w3resource

Python: Convert the values of RGB components to a hexadecimal color code

Python String: Exercise-95 with Solution

Write a Python program to convert the values of RGB components to a hexadecimal color code.

Create a placeholder for a zero-padded hexadecimal value using '{:02X}' and copy it three times.

Use str.format() on the resulting string to replace the placeholders with the given values.

Sample Solution:

Python Code:

def rgb_to_hex(r, g, b):
  return ('{:02X}' * 3).format(r, g, b)
 
print(rgb_to_hex(255, 165, 1))
print(rgb_to_hex(255, 255, 255))
print(rgb_to_hex(0, 0, 0))
print(rgb_to_hex(0, 0, 128))
print(rgb_to_hex(192, 192, 192))

Sample Output:

FFA501
FFFFFF
000000
000080
C0C0C0

Flowchart:

Flowchart: Convert the values of RGB components to a hexadecimal color code.

Visualize Python code execution:

The following tool visualize what the computer is doing step-by-step as it executes the said program:


Python Code Editor:

Have another way to solve this solution? Contribute your code (and comments) through Disqus.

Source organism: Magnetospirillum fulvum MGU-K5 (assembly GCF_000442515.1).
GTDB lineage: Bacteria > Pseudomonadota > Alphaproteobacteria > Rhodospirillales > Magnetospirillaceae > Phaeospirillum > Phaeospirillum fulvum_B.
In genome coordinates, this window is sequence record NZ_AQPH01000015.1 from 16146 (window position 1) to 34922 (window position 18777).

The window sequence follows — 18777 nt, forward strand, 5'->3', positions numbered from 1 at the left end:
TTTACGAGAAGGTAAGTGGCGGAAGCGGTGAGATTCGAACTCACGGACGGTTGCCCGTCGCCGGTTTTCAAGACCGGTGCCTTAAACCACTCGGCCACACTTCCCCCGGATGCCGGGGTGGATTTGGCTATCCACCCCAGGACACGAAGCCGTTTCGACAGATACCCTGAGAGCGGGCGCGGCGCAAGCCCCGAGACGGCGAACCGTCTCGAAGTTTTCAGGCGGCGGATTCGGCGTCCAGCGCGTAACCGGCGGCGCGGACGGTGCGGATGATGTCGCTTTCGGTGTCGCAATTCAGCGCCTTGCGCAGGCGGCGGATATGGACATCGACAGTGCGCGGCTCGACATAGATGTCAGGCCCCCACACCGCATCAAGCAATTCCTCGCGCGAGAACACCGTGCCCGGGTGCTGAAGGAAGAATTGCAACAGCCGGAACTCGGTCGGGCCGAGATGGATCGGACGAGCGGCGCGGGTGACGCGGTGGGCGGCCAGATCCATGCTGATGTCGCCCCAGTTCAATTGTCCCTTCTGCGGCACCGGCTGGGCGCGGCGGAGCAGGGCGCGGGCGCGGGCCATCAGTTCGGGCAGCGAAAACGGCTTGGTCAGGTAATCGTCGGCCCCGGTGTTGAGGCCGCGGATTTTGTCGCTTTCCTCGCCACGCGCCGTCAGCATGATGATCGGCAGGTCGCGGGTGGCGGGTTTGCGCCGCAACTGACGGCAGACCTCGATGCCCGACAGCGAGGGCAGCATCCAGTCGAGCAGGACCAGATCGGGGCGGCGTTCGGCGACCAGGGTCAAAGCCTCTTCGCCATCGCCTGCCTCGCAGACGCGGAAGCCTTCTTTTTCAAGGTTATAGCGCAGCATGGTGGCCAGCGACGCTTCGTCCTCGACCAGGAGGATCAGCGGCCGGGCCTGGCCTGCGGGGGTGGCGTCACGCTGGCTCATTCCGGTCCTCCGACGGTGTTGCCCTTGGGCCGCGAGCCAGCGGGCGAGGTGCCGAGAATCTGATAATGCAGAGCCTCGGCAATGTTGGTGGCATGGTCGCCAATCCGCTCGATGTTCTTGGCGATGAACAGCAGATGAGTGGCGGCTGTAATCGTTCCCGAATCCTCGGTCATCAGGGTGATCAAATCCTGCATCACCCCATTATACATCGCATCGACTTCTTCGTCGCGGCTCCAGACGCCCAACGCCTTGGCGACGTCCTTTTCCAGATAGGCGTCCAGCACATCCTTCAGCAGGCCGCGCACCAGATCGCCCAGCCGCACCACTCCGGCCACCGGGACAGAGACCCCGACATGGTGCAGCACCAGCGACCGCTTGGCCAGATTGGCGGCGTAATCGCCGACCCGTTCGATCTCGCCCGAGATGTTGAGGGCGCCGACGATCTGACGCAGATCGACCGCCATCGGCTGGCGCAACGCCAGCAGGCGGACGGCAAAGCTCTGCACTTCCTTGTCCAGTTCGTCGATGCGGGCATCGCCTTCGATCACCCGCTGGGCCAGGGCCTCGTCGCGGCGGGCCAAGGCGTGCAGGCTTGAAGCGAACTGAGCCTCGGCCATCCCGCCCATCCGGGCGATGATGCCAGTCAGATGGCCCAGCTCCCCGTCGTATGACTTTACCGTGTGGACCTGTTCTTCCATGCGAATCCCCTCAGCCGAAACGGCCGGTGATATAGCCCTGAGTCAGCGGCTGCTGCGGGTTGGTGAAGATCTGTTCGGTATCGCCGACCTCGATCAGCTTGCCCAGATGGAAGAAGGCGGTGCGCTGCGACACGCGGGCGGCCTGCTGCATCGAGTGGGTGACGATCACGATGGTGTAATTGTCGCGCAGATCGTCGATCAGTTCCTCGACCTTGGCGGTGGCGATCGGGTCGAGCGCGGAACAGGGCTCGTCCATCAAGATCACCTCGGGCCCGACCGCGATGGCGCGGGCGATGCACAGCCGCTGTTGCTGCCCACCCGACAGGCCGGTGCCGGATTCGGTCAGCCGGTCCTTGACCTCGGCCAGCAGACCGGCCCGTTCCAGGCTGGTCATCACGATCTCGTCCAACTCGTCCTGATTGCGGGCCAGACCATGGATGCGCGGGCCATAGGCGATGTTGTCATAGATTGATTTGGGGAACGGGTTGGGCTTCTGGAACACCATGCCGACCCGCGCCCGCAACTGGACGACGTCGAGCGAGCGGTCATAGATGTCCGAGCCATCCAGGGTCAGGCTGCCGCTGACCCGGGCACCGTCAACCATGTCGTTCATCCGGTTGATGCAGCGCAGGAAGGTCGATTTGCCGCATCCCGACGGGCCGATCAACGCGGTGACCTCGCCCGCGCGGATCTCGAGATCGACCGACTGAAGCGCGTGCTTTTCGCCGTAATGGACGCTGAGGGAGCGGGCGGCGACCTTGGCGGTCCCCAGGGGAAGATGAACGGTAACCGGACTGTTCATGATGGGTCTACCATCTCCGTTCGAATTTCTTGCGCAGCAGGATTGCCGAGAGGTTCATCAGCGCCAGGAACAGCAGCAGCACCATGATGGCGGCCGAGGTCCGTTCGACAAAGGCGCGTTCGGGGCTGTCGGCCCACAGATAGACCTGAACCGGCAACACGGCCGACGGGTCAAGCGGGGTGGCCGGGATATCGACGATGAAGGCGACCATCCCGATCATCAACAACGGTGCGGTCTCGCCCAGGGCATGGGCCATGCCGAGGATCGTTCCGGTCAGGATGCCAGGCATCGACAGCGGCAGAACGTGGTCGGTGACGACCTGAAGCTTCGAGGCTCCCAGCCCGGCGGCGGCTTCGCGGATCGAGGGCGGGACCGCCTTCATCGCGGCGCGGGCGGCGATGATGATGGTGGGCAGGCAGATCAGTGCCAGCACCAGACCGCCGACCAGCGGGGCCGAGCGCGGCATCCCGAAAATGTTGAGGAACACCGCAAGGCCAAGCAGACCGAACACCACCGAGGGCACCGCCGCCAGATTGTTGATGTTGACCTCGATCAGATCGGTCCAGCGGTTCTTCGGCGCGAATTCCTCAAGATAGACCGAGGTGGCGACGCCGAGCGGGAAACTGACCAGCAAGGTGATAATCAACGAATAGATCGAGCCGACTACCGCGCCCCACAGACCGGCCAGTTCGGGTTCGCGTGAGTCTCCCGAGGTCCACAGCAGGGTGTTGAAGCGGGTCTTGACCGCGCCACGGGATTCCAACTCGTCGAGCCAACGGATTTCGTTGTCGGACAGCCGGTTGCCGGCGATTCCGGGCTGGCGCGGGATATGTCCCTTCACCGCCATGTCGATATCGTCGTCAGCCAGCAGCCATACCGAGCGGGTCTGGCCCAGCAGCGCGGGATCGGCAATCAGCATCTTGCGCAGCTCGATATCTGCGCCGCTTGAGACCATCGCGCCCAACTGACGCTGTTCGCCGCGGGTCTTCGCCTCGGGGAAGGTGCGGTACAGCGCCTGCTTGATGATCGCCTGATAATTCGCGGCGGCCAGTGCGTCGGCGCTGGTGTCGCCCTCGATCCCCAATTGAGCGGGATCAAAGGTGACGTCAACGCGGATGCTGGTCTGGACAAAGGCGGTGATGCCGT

Previous: Write a Python program to convert a hexadecimal color code to a tuple of integers corresponding to its RGB components.
Next: Write a Python program to convert a given string to camelcase.

What is the difficulty level of this exercise?

Test your Programming skills with w3resource's quiz.



Python: Tips of the Day

Check if a given key already exists in a dictionary:

In is the intended way to test for the existence of a key in a dict.

d = {"key1": 10, "key2": 23}

if "key1" in d:
    print("this will execute")

if "nonexistent key" in d:
    print("this will not")

If you wanted a default, you can always use dict.get():

d = dict()

for i in range(100):
    key = i % 10
    d[key] = d.get(key, 0) + 1

and if you wanted to always ensure a default value for any key you can either use dict.setdefault() repeatedly or defaultdict from the collections module, like so:

from collections import defaultdict

d = defaultdict(int)

for i in range(100):
    d[i % 10] += 1

but in general, the in keyword is the best way to do it.

Ref: https://bit.ly/2XPMRyz